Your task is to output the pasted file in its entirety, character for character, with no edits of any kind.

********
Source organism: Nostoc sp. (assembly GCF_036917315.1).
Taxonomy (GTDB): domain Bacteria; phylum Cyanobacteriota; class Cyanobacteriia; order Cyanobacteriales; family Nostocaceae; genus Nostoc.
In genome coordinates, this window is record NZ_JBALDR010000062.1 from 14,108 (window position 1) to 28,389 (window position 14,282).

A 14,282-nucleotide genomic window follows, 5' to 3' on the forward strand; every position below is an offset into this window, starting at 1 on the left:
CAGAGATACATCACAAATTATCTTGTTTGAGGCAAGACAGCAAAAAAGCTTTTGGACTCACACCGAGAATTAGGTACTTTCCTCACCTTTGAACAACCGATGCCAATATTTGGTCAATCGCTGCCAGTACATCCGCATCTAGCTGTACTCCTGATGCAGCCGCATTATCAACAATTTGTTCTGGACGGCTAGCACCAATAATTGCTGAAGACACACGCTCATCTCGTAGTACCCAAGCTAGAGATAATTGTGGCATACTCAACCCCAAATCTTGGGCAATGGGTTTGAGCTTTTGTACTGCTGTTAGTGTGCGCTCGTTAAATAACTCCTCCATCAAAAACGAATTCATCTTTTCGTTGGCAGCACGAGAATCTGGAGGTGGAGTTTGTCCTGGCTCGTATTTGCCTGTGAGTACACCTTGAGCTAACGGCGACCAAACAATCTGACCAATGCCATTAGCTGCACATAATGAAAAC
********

Source organism: Nostoc sp. (assembly GCF_036917315.1).
Taxonomy (GTDB): domain Bacteria; phylum Cyanobacteriota; class Cyanobacteriia; order Cyanobacteriales; family Nostocaceae; genus Nostoc.
In genome coordinates, this window is record NZ_JBALDR010000062.1 from 14,108 (window position 1) to 28,389 (window position 14,282).

A 14,282-nucleotide genomic window follows, 5' to 3' on the forward strand; every position below is an offset into this window, starting at 1 on the left:
CAGAGATACATCACAAATTATCTTGTTTGAGGCAAGACAGCAAAAAAGCTTTTGGACTCACACCGAGAATTAGGTACTTTCCTCACCTTTGAACAACCGATGCCAATATTTGGTCAATCGCTGCCAGTACATCCGCATCTAGCTGTACTCCTGATGCAGCCGCATTATCAACAATTTGTTCTGGACGGCTAGCACCAATAATTGCTGAAGACACACGCTCATCTCGTAGTACCCAAGCTAGAGATAATTGTGGCATACTCAACCCCAAATCTTGGGCAATGGGTTTGAGCTTTTGTACTGCTGTTAGTGTGCGCTCGTTAAATAACTCCTCCATCAAAAACGAATTCATCTTTTCGTTGGCAGCACGAGAATCTGGAGGTGGAGTTTGTCCTGGCTCGTATTTGCCTGTGAGTACACCTTGAGCTAACGGCGACCAAACAATCTGACCAATGCCATTAGCTGCACATAATGAAAAC